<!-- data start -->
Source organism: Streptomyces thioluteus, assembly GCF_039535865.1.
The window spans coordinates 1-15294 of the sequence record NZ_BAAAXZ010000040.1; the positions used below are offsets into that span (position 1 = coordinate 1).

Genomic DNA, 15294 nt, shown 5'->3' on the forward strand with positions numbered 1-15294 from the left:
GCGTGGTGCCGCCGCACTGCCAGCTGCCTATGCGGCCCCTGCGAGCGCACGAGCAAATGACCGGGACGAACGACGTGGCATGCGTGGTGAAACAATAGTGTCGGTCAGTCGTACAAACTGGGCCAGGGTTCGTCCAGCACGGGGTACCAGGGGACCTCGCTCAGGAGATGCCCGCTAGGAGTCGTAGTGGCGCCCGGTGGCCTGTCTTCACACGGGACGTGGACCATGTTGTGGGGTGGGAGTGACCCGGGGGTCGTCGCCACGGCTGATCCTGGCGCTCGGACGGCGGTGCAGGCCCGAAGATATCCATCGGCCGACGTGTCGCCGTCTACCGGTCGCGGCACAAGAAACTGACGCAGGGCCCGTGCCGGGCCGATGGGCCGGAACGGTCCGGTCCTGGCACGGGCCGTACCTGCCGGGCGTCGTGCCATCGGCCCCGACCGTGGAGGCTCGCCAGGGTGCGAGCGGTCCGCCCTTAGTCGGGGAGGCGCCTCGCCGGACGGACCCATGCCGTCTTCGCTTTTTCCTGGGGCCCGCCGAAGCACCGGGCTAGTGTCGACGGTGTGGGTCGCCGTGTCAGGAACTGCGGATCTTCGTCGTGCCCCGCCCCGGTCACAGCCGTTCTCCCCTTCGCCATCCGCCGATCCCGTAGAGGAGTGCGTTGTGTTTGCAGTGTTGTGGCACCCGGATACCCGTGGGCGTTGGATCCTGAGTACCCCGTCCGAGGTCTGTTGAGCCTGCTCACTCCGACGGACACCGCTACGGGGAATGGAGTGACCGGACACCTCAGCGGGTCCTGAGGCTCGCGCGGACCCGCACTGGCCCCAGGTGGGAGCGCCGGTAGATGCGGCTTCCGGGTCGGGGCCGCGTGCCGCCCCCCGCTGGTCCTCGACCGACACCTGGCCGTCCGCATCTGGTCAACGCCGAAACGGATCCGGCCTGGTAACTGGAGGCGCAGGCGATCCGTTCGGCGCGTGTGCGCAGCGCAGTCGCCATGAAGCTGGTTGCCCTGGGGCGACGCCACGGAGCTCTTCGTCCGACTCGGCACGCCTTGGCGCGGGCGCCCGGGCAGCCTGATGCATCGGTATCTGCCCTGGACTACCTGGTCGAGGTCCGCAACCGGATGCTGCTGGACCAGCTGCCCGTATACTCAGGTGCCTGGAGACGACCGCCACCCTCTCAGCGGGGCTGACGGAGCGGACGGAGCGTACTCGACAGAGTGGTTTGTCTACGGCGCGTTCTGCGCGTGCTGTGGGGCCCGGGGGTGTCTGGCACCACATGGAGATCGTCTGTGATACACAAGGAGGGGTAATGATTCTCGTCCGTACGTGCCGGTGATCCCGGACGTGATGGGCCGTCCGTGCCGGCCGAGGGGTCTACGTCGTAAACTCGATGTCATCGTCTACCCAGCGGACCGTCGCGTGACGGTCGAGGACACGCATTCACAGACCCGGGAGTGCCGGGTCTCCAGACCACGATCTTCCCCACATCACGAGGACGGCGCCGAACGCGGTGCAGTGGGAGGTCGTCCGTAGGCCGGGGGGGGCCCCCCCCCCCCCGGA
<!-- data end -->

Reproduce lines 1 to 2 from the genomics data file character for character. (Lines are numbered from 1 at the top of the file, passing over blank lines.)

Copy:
Source organism: Streptomyces thioluteus, assembly GCF_039535865.1.
The window spans coordinates 1-15294 of the sequence record NZ_BAAAXZ010000040.1; the positions used below are offsets into that span (position 1 = coordinate 1).